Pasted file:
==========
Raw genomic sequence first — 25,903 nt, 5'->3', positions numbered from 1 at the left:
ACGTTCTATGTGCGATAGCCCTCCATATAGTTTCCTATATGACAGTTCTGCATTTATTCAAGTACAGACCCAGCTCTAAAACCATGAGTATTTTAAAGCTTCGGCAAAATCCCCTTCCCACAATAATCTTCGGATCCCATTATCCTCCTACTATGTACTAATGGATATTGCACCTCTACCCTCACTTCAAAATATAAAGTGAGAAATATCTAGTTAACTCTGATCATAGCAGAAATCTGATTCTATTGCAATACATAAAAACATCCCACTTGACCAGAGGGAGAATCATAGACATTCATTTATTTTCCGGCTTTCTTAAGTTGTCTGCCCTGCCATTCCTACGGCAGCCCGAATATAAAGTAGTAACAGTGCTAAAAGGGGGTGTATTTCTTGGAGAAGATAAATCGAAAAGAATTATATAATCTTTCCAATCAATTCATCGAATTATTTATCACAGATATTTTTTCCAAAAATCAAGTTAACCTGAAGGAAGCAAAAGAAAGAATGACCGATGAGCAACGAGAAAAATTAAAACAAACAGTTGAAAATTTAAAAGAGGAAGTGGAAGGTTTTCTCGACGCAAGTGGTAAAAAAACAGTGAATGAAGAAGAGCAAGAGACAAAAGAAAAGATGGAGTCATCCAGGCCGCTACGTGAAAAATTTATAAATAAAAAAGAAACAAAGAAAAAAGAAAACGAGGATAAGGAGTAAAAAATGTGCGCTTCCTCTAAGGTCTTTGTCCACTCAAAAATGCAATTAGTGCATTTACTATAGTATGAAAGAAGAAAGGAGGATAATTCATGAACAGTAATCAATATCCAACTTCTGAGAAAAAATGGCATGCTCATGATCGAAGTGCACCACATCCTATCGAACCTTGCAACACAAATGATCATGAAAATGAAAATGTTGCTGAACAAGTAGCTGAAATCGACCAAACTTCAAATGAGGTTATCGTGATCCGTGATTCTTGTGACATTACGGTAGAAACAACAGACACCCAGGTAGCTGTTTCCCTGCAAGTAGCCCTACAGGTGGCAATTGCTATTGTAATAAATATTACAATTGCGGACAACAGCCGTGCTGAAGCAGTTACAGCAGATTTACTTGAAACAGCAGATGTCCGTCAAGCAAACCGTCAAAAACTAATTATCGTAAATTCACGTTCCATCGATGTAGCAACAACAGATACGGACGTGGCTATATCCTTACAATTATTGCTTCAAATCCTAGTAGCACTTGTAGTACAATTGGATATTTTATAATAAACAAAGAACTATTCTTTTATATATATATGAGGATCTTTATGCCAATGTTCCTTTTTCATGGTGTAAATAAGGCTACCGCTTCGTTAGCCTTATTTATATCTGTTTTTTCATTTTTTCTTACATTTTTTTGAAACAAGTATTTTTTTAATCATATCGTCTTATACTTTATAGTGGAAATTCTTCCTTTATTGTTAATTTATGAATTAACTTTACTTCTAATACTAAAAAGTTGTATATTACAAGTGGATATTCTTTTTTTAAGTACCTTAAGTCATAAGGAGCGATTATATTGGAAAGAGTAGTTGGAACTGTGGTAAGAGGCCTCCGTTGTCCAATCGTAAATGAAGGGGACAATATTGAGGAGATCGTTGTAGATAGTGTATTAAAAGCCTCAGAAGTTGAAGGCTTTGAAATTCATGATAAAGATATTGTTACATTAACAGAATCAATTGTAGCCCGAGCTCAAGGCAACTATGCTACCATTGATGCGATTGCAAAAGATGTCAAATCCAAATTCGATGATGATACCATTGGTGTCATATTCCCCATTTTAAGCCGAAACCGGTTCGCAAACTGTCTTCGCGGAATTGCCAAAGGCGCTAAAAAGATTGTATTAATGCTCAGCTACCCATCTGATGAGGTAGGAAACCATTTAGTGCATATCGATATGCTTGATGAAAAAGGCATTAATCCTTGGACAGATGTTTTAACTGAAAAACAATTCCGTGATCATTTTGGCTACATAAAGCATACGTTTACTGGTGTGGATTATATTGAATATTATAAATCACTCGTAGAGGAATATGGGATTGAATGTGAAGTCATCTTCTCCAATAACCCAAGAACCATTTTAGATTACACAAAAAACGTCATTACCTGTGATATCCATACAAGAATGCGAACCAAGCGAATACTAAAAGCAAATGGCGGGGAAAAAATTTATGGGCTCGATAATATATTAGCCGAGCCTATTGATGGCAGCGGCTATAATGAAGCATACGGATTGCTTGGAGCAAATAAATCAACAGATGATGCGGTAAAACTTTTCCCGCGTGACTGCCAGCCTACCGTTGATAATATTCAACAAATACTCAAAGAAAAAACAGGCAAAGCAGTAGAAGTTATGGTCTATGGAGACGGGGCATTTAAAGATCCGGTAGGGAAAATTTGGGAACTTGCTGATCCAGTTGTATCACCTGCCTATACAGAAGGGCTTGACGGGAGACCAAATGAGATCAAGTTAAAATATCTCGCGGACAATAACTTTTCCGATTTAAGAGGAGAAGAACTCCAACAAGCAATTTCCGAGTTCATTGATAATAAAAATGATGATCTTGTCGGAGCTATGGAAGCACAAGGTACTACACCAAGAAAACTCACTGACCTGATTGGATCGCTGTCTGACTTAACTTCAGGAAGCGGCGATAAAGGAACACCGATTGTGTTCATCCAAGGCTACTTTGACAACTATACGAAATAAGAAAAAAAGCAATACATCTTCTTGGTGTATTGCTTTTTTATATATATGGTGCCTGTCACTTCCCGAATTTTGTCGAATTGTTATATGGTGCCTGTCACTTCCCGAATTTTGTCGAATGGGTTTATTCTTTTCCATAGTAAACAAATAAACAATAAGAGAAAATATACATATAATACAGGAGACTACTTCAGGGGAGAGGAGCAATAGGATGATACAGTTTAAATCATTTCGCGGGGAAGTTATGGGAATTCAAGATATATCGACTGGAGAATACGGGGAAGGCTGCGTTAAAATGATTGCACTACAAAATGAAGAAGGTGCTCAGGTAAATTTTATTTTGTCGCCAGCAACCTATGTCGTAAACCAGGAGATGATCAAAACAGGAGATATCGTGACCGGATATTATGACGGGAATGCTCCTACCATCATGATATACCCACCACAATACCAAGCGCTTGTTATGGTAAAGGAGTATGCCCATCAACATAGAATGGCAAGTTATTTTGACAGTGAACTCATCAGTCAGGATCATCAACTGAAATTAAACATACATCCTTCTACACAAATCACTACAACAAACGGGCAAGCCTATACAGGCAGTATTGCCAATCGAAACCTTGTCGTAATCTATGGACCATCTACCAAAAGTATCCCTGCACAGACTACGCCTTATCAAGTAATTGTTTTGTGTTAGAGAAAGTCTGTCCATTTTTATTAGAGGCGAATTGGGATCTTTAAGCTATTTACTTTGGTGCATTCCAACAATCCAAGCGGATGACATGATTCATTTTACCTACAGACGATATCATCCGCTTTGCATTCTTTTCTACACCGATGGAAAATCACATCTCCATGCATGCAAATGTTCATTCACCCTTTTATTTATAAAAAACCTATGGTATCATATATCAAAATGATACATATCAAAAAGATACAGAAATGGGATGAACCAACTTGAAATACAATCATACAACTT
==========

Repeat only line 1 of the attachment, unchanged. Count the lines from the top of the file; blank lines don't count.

Raw genomic sequence first — 25,903 nt, 5'->3', positions numbered from 1 at the left: